# Is every polynomial a limit of polynomials in quadratic variables?

Let $d>0$ be even. Consider ${\mathbb{R}}[x_1,\ldots, x_n]_d$, i.e. polynomials of degree $d$.

Call a homogeneous polynomial $f$ of degree $d$ a polynomial in quadratic variables if it is of the form $f=p(y_1^2,\ldots, y_n^2)$ for some polynomial $p$. Here the $y_i=y_i(x_1,\ldots, x_n)$ are linear forms such that $\{y_1,\ldots, y_n\}$ is a basis of the degree 1 polynomials ${\mathbb{R}}[x_1,\ldots,x_n]_1$.

For example if we take $p(x,y)=5x^3y^4+(x-3y)^3$, and $x-y, x+y$ to be the linear polynomials, then this gives the example of $5(x-y)^6(x+y)^8+((x-y)^2-3(x+y)^2)^3$ $=5(x-y)^6(x+y)^8-(2x^2+8xy+2y^2)^3$ as an example of a polynomial in quadratic variables.

Is it true that polynomials in quadratic variables are dense in the vector space ${\mathbb{R}}[x_1,\ldots, x_n]_d$? In other words, it every polynomial of degree $d$ a limit of polynomials of degree $d$ in quadratic variables?

Edit: In response to Pete, Ewan's and Darij's comments, I will rephrase this question in terms of ring automorphisms. Firstly, let's ignore odd degree polynomials. In the language of linear change of variables, let $V$ be a real vector space space of dimension $n$. Consider the ring $\mathbb{R}[x_1^2,\ldots, x_n^2]$. Each choice of basis $\mathcal{B}=\{v_1,\ldots, v_n\}$ of the vector space $V$ induces a ring monomorphism $\mathcal{B}_*:\mathbb{R}[x_1^2,\ldots, x_n^2]\to Sym(V)$ to the symmetric algebra on $V$. This monomorphism is given by extending the map $x_i^2\mapsto v_i$.

Is every even degree element of $Sym(V)$ in the image of some induced monomorphism $\mathcal{B}_*$?

• I don't get it. The $y_i$ stay fixed? Do you really mean $p(y_1,...,y_n)$ and not $p(y_1^2,...,y_n^2)$ ? What about linear poylnomials?= Dec 16 '10 at 9:25
• Something is wrong in your question, but I am not sure enough to edit it myself. It seems that $p$ should be $x^3y^4+(x-3y)^3$ and the quadratic forms be $(x-y)^2$ and $(x+y)^2$. Thus then they are not positive definite. Dec 16 '10 at 9:34
• OK, but I still don't see how any non-even polynomial could be a limit of polynomials in quadratic variables. Dec 16 '10 at 10:42
• Besides, I think you can WLOG set $y_1=x_1$, ..., $y_n=x_n$, because the polynomial ring $\mathbb R\left[x_1,...,x_n\right]$ is just one of many ways to coordinatize the symmetric algebra $\mathrm{Sym} V$ of an $n$-dimensional $\mathbb R$-vector space $V$, and the algebra doesn't change if you pass to different coordinates. Dec 16 '10 at 10:44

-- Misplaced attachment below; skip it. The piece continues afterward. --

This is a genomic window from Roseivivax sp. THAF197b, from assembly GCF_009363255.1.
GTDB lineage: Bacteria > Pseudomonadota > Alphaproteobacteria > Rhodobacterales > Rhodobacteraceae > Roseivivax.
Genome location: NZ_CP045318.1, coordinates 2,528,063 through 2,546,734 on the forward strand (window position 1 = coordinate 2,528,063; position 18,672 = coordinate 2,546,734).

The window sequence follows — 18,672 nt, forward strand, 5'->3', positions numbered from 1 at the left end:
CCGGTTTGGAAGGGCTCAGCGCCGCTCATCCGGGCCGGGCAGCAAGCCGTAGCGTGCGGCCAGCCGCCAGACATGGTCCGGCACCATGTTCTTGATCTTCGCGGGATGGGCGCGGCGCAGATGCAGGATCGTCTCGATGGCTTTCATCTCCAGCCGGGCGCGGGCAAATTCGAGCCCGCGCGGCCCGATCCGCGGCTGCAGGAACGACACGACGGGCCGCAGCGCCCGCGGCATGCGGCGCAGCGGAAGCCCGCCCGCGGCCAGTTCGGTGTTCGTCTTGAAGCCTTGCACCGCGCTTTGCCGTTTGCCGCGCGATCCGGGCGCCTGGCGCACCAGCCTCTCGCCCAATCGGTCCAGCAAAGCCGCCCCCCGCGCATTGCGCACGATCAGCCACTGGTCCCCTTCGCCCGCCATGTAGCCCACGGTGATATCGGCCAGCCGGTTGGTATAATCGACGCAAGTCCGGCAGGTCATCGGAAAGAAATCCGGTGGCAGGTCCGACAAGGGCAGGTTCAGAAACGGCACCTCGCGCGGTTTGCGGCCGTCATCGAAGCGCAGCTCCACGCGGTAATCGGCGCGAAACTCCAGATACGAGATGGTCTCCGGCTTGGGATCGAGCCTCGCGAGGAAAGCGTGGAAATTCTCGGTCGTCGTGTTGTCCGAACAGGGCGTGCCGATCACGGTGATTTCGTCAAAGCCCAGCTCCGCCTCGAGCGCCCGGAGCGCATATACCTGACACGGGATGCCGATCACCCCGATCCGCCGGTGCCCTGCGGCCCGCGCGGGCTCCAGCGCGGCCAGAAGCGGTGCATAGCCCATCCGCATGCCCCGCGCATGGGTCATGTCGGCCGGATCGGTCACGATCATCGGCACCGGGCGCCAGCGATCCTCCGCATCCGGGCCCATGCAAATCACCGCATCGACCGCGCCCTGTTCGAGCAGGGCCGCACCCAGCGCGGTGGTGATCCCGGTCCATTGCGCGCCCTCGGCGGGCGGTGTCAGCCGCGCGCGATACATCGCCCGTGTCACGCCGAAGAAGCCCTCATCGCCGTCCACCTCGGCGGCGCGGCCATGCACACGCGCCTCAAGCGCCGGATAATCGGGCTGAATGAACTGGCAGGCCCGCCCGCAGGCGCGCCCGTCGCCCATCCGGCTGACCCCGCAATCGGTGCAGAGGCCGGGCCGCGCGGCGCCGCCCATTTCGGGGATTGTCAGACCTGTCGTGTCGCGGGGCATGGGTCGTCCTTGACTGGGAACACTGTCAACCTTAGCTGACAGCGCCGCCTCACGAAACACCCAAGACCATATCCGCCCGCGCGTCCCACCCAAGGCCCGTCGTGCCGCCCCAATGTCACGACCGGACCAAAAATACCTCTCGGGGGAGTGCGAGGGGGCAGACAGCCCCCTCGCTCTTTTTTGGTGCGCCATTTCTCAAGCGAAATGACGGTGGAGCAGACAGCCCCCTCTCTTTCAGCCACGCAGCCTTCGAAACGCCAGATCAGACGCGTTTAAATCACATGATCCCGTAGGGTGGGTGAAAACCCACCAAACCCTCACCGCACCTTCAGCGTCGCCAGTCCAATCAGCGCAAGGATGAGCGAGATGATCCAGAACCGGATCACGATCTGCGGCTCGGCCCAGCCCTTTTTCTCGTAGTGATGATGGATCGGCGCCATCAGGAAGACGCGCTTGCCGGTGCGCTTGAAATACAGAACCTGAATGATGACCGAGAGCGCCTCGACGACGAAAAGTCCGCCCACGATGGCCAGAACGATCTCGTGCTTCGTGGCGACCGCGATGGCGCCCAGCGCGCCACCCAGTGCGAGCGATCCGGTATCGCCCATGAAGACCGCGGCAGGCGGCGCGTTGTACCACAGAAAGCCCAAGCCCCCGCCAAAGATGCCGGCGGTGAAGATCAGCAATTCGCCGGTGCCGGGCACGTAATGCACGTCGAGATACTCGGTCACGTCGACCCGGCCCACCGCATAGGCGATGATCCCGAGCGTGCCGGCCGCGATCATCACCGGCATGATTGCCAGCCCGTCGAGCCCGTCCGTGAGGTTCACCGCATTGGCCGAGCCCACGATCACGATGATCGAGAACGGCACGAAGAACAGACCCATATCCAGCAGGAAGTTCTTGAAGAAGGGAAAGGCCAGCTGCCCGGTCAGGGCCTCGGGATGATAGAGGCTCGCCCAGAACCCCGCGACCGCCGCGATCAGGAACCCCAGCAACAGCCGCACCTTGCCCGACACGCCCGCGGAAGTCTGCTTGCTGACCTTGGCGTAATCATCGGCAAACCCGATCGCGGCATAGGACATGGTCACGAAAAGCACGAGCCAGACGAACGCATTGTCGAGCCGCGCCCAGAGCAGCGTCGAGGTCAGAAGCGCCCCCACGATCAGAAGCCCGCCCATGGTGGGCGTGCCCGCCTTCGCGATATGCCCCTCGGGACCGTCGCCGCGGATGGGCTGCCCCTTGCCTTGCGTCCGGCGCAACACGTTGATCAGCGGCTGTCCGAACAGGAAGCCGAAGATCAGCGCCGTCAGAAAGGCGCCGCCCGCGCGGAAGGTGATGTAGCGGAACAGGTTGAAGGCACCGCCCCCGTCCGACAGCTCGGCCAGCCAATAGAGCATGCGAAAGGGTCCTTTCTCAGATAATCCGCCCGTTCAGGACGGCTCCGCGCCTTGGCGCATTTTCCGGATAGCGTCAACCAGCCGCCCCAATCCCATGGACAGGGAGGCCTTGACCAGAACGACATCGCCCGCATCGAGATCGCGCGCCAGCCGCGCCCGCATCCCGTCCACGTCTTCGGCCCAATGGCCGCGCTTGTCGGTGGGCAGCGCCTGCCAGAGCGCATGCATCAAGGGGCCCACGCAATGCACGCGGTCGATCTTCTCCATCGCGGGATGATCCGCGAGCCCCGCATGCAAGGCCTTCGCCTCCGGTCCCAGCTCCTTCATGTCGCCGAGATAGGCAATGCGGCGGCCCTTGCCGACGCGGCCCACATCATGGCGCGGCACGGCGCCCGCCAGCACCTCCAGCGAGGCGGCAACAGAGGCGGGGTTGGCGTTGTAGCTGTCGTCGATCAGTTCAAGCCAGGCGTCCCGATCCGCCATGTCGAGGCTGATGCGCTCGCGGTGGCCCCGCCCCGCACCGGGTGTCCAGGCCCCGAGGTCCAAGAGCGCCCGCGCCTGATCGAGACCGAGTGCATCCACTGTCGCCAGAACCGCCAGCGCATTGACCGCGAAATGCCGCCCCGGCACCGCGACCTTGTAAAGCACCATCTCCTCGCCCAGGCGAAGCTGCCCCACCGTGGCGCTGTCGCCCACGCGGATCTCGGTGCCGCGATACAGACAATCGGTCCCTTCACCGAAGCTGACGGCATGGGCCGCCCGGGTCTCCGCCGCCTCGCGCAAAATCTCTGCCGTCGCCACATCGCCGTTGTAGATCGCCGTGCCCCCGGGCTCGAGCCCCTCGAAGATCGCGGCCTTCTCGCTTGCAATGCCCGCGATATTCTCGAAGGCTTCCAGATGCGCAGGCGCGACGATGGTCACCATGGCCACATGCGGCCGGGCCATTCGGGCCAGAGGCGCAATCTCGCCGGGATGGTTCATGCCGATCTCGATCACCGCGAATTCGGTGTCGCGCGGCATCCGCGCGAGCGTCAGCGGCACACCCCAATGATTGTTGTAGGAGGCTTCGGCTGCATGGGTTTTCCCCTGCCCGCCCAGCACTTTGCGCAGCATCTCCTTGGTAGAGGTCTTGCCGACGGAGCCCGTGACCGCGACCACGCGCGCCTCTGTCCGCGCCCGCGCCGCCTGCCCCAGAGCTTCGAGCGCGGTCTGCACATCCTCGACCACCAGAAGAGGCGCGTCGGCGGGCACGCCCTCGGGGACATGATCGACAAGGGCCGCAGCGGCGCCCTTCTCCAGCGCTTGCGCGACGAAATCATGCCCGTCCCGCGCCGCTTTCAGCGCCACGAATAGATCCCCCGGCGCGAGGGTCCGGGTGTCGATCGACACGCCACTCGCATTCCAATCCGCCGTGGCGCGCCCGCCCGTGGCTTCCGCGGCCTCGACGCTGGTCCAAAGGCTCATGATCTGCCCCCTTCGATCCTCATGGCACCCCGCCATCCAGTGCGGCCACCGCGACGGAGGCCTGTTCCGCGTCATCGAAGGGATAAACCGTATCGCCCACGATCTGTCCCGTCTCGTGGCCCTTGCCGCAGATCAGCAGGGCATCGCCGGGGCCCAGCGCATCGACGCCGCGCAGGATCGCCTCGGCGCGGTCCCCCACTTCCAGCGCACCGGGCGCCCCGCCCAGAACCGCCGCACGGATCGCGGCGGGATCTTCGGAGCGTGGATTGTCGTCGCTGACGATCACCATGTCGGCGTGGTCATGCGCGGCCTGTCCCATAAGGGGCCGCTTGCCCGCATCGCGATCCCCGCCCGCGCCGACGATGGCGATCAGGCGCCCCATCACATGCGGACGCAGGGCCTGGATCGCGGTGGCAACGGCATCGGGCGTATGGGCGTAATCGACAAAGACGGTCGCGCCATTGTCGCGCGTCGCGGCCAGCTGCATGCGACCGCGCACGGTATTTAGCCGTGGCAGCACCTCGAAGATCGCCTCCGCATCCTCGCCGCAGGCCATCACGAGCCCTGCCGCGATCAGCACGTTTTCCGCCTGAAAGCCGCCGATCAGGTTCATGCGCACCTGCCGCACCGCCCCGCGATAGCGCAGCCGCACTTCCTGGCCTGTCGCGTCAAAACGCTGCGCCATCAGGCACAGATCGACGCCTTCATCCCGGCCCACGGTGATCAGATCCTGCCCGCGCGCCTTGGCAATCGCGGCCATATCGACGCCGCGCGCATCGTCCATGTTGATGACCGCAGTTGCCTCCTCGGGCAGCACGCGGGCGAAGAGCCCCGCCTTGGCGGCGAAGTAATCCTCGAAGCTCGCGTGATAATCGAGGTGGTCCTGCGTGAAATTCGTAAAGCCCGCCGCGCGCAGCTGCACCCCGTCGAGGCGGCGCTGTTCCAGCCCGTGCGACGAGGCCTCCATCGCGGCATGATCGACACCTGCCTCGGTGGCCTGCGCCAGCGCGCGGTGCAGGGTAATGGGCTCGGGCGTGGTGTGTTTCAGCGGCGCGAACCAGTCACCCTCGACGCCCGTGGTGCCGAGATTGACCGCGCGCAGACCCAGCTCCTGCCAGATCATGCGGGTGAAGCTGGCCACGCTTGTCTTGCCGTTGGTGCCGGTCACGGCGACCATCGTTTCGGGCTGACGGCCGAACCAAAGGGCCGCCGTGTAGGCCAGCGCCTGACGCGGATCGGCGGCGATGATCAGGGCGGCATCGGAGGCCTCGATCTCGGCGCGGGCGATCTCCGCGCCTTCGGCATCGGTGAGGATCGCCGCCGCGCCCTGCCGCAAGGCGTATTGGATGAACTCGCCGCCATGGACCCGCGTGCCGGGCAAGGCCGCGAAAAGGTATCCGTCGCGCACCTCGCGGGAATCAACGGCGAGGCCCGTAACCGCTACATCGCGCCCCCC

• @Colin: you can't. $x^2+2xy$ is not invariant under $(x,y) \mapsto (x,-y)$, whereas any function of $x^2$ and $y^2$ is invariant under this automorphism. But what's your point? Darij is saying that you are only going to get polynomials which are even functions of your variables $y_1,\ldots,y_n$, so the answer to your question is "no". (He's also saying that the general case can be reduced to the special case $(y_1,\ldots,y_n) = (x_1,\ldots,x_n)$ via an automorphism of the ring, but why don't you address his first point first.) Dec 16 '10 at 11:49

The dimension of the linear space of homogenous polynomials of degree $d$ is $\binom{n+d-1}{d}$. The dimension of the space of homogenous polynomials of degree $d$ in squared linear variables is $$\binom{n+d/2-1}{d/2} \cdot (n^2-1),$$ where $n^2-1 = \dim GL_n(\mathbb R)$. One easily see that if $d$ and $n$ are sufficiently large, then the dimension of the set of squared polynomials is too small to exhaust all homogenous polynomials of degree $d$. Indeed,
$$\binom{n+d/2-1}{d/2} \cdot (n^2-1) \leq \frac{(n-1)\cdot n \cdots (n+d/2-1)}{1 \cdot 2 \cdots d/2} \cdot n^2$$ $$< \frac{(n-1)\cdot n \cdots (n+d-1)}{1 \cdot 2 \cdots d} = \binom{n+d-1}{d}$$ if
$$n^2 < \frac{(n+d/2)\cdots (n+d-1)}{(d/2+1) \cdots d} = \prod_{k=1}^{d/2} \frac{n-1+d/2+k}{d/2+k}.$$
But the RHS equals $$\prod_{k=1}^{d/2} \left( 1+\frac{n-1}{d/2+k} \right) \geq \left( 1+\frac{n-1}{d} \right)^{d/2} \sim \exp\left(\frac{n-1}2 \right)$$ for large $d$. So, if $n$ is large, we get $n^2 < \exp\left(\frac{n-1}2 \right) \leq \frac{(n+d/2)\cdots (n+d-1)}{(d/2+1) \cdots d}$ and this implies the claim.